The last thing we saw on this trip were some ancient Roman ruins. We took a ferry across the lake which was a lot of fun. There wasn’t much to see, but this was the first time I’d seen any Roman ruins, so I was impressed. Then we had to head back to Pécs for school the next day. By this time, and being the picky eater that I was at the time, I was over Hungarian food. So I asked my parents to send me food from home. It didn’t take long to arrive, so with my new found love of peppers, I decided to make everyone in my class fajitas! We walked to a nearby Spanish restaurant and asked them for tortillas, and I went to the market to buy the rest of the food needed. But what I always forget is that while I love spicy food, not everyone does. I ended up buying the spicy peppers and causing one of my classmates extreme discomfort, to the point where he missed part of school the next day (years later I would run into him at work and exclaim “oh my gosh, I almost killed you!” which upon reflection is maybe not the best thing to say to someone).

For our third weekend in Hungary, we went to Budapest. This is the heart and soul of Hungary and probably one of my most favorite cities in Europe. During Soviet rule, Hungarians would siphon cable from nearby Austria which led to a great Western influence on its culture. In 1957, there was a minor revolt against their communist rulers, who decided that it wasn’t worth fighting back. Since then Hungary enjoyed a freedom most other communist bloc countries didn’t achieve until the 90’s. This is especially apparent in laid back Budapest. We visited a fairytale castle, the House of Terror (the police station where the revolt occurred), Fisherman’s Bastion and the Parliament building. The city is easy to navigate and is home to one of the oldest subway systems in Europe, which makes getting around a breeze. It’s also very inexpensive and if you’re ever looking for a city to make your home base while traveling around Europe, Budapest fits the bill wonderfully. Just don’t drink the water! This was my first experience with traveler’s sickness. Fortunately, once I stopped brushing my teeth with the water from the sink, it went quickly away. But it was touch and go for awhile there.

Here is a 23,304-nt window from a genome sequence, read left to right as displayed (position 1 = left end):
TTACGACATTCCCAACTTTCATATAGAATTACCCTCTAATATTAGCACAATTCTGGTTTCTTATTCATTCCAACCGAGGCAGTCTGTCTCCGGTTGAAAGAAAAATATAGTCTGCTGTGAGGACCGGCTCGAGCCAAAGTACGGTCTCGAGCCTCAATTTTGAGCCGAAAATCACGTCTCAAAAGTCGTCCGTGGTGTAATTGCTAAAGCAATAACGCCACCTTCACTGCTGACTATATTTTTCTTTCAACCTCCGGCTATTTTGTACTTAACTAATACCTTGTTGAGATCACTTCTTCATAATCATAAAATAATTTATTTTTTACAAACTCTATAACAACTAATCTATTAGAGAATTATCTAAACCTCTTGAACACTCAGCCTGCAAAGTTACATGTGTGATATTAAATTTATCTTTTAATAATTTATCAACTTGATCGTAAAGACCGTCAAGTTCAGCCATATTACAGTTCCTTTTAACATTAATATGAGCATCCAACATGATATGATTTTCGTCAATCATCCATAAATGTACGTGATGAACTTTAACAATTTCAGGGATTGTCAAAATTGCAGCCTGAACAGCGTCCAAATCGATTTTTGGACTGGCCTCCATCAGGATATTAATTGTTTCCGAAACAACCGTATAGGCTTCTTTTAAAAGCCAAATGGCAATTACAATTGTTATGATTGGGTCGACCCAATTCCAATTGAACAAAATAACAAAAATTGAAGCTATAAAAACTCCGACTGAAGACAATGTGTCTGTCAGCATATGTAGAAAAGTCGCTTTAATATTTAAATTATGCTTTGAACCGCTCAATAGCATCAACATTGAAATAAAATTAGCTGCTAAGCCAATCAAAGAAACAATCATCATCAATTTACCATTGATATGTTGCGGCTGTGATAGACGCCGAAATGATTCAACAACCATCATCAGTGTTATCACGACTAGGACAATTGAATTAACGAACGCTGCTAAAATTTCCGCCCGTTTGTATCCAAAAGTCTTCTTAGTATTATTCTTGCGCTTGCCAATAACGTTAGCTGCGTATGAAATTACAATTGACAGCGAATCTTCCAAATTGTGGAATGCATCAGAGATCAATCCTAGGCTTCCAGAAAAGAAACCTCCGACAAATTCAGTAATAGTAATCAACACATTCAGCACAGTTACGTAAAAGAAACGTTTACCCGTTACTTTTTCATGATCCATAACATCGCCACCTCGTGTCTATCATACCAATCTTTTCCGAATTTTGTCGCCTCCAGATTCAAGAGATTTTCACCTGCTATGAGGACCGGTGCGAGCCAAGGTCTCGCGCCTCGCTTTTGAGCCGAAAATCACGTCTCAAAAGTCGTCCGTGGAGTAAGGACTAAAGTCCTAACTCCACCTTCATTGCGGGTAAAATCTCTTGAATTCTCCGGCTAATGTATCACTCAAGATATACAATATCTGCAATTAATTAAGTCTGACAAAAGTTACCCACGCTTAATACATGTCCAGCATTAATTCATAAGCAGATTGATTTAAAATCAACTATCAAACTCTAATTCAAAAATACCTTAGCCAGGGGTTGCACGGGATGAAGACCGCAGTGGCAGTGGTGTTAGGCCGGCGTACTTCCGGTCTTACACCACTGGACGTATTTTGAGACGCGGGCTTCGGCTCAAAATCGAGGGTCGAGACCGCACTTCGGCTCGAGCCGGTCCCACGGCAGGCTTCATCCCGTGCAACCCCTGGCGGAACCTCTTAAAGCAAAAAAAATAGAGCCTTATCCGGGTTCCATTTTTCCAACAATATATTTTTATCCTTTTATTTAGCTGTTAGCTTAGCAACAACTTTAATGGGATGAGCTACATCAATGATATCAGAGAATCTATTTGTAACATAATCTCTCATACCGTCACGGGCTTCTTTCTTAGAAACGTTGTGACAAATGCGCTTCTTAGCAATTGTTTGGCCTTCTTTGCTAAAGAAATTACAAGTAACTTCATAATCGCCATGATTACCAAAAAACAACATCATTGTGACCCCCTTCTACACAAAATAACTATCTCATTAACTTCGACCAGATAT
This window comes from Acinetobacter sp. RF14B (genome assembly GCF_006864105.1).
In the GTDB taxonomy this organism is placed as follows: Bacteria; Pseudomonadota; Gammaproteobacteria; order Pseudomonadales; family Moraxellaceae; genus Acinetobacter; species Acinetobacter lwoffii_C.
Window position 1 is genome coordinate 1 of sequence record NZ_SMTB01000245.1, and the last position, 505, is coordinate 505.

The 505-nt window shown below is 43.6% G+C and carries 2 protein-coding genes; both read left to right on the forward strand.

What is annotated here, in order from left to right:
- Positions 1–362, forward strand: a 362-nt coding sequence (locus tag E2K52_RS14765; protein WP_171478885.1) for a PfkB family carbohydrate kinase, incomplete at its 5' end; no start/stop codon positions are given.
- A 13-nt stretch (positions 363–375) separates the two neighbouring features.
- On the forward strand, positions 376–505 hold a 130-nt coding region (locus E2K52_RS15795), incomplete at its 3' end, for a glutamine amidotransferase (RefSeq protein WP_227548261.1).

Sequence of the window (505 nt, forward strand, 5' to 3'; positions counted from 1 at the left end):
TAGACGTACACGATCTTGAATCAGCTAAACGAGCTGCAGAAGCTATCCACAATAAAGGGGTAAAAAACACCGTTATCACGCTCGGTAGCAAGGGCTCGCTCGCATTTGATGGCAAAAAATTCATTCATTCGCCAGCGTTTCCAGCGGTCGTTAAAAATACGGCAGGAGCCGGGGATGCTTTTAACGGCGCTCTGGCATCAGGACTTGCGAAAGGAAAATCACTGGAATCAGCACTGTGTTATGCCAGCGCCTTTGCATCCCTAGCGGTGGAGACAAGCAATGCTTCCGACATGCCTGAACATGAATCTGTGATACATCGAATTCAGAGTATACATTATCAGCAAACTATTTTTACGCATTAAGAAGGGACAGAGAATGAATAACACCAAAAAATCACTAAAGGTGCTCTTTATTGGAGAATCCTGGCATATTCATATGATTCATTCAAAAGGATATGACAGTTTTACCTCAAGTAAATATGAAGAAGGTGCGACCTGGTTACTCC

The last weekend in Pécs was by far the hottest, and we’d had some hot days during our stay. Temperatures were well over 100F (38C) degrees and we had to walk to Pécs Lake over an open field. I couldn’t remember ever being that hot. But at least the lake was cool and refreshing. We were also supposed to have a farewell dinner at a winery outside of Pécs, but there was a concert in Zurich, Switzerland I really wanted to see that night, so I left early, my first time traveling alone. It was such an amazing trip that really encouraged my passion for traveling which still lives on to this day.

3 Days In Cambodia
Riding the Train in Tunisia (And The Perils of Hiring a Tour Guide)

One thought on “Studying Abroad in Hungary

Comments are closed.